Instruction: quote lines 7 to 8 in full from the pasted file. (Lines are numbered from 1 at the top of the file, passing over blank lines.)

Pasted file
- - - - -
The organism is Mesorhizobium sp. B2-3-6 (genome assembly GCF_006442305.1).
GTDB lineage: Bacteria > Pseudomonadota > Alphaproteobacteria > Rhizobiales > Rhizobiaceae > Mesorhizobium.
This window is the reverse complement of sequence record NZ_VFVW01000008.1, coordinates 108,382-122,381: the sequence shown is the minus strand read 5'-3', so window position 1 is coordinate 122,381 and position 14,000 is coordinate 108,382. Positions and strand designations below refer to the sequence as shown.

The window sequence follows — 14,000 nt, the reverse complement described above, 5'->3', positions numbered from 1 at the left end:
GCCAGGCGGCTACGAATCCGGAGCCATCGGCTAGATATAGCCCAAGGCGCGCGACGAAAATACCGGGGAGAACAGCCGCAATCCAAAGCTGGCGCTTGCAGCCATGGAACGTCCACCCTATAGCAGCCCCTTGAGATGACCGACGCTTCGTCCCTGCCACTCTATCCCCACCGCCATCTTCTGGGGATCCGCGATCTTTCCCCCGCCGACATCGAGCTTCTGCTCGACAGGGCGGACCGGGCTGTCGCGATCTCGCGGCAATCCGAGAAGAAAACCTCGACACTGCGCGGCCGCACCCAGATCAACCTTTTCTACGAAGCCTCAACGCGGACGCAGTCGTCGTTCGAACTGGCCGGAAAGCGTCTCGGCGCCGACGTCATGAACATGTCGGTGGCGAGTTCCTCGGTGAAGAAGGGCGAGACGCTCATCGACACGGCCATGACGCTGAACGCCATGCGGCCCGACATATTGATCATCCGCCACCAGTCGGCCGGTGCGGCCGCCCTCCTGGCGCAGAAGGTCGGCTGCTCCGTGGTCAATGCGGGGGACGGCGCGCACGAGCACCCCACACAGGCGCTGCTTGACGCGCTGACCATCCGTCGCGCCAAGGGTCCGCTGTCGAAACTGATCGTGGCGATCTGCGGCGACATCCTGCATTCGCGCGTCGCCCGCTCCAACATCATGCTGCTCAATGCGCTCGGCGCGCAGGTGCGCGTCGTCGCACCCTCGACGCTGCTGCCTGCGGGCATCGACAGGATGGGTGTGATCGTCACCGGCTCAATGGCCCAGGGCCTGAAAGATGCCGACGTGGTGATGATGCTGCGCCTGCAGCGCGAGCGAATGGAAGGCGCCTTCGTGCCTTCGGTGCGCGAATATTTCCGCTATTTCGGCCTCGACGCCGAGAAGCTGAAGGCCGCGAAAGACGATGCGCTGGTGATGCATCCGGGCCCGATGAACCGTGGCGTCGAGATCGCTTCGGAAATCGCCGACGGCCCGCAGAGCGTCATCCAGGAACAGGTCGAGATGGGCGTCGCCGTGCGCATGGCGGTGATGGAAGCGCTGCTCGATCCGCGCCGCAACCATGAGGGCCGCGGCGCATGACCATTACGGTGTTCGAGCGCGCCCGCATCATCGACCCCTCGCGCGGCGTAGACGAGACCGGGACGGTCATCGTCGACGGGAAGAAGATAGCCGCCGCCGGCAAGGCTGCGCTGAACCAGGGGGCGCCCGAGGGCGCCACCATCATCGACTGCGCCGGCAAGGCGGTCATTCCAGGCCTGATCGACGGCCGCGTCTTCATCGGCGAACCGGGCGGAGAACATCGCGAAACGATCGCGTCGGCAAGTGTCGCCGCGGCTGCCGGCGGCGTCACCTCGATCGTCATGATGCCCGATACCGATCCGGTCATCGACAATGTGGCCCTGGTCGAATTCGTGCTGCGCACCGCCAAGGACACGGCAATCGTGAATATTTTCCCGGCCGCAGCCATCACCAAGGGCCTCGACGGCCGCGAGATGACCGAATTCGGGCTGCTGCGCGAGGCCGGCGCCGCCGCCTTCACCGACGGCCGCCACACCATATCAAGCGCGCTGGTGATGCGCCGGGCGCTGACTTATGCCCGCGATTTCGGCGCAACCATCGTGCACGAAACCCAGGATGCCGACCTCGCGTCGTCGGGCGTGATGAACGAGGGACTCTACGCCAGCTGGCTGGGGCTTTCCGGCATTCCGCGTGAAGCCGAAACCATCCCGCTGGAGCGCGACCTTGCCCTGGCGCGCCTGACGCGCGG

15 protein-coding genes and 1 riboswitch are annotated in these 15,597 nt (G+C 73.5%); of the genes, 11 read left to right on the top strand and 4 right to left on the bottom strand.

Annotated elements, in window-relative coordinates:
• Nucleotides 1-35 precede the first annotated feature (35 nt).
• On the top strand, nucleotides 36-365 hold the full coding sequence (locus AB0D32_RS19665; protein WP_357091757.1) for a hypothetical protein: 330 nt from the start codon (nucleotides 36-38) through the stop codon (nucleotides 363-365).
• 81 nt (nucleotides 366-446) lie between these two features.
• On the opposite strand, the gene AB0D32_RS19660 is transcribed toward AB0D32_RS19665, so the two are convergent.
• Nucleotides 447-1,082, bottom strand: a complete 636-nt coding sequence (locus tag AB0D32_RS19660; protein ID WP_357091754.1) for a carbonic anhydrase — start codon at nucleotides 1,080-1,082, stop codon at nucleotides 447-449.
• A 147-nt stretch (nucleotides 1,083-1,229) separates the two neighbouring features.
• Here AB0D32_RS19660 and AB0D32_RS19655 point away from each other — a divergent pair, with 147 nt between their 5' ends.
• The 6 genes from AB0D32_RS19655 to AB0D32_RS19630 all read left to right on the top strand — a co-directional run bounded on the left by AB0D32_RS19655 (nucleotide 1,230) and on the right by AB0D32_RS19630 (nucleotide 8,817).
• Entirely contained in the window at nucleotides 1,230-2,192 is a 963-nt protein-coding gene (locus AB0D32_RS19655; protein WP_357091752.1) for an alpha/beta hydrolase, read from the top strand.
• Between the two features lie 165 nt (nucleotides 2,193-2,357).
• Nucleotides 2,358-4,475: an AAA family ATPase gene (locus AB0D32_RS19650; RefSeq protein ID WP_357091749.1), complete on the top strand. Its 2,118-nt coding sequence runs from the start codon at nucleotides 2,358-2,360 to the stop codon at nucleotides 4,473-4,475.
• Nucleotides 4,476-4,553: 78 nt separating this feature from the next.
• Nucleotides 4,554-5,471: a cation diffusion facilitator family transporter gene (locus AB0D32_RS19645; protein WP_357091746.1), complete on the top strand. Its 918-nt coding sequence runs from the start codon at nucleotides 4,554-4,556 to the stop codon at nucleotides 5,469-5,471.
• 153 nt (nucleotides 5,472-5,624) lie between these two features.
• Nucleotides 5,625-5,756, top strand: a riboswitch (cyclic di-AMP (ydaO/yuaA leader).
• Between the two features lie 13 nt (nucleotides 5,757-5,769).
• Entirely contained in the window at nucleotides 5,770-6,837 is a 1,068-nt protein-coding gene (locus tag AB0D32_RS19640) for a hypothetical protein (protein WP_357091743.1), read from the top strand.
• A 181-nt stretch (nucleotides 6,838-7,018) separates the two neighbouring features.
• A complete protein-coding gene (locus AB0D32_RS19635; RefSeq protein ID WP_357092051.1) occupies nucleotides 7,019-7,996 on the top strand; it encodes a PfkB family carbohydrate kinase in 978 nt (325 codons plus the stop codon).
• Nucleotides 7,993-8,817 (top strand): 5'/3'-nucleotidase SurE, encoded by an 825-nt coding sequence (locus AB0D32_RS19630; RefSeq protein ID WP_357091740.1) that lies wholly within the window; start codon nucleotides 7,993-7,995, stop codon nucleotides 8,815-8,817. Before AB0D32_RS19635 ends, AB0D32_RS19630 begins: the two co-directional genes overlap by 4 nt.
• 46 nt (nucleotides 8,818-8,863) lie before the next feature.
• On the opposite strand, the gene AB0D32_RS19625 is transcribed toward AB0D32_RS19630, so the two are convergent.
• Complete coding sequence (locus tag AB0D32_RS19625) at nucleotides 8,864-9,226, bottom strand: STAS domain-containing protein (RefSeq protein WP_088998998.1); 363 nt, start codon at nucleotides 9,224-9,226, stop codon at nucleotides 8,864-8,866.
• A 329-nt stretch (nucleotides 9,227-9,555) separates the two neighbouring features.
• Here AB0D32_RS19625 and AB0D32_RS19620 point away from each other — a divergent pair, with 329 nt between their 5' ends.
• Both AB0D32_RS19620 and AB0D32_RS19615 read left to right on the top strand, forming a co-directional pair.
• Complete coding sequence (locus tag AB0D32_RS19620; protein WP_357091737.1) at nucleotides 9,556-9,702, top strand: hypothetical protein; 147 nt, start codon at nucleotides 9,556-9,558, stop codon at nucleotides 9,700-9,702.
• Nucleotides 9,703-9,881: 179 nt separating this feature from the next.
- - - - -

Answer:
Annotated elements, in window-relative coordinates:
• Nucleotides 1-35 precede the first annotated feature (35 nt).